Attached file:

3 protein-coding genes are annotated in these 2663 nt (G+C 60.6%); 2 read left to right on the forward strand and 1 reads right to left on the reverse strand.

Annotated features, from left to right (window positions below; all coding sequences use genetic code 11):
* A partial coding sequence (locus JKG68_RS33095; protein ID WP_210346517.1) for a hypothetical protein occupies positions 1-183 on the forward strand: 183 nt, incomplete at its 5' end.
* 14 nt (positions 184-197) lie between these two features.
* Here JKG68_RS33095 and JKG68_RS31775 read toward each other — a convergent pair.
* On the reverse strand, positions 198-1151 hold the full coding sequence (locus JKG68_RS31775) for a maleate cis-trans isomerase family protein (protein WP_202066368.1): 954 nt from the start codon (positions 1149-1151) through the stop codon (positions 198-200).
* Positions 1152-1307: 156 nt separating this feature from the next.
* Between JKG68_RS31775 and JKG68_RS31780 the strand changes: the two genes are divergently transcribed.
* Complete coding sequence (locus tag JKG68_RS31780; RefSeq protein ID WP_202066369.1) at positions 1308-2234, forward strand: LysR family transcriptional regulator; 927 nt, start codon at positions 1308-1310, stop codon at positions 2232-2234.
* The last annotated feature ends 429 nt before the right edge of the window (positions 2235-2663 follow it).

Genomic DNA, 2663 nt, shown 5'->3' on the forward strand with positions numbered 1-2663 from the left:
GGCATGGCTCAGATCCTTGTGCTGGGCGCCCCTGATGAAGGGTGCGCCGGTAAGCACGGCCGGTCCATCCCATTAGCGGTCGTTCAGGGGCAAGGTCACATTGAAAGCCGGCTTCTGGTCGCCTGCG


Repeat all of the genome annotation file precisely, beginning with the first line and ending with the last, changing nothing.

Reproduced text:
3 protein-coding genes are annotated in these 2663 nt (G+C 60.6%); 2 read left to right on the forward strand and 1 reads right to left on the reverse strand.

Annotated features, from left to right (window positions below; all coding sequences use genetic code 11):
* A partial coding sequence (locus JKG68_RS33095; protein ID WP_210346517.1) for a hypothetical protein occupies positions 1-183 on the forward strand: 183 nt, incomplete at its 5' end.
* 14 nt (positions 184-197) lie between these two features.
* Here JKG68_RS33095 and JKG68_RS31775 read toward each other — a convergent pair.
* On the reverse strand, positions 198-1151 hold the full coding sequence (locus JKG68_RS31775) for a maleate cis-trans isomerase family protein (protein WP_202066368.1): 954 nt from the start codon (positions 1149-1151) through the stop codon (positions 198-200).
* Positions 1152-1307: 156 nt separating this feature from the next.
* Between JKG68_RS31775 and JKG68_RS31780 the strand changes: the two genes are divergently transcribed.
* Complete coding sequence (locus tag JKG68_RS31780; RefSeq protein ID WP_202066369.1) at positions 1308-2234, forward strand: LysR family transcriptional regulator; 927 nt, start codon at positions 1308-1310, stop codon at positions 2232-2234.
* The last annotated feature ends 429 nt before the right edge of the window (positions 2235-2663 follow it).

Genomic DNA, 2663 nt, shown 5'->3' on the forward strand with positions numbered 1-2663 from the left:
GGCATGGCTCAGATCCTTGTGCTGGGCGCCCCTGATGAAGGGTGCGCCGGTAAGCACGGCCGGTCCATCCCATTAGCGGTCGTTCAGGGGCAAGGTCACATTGAAAGCCGGCTTCTGGTCGCCTGCG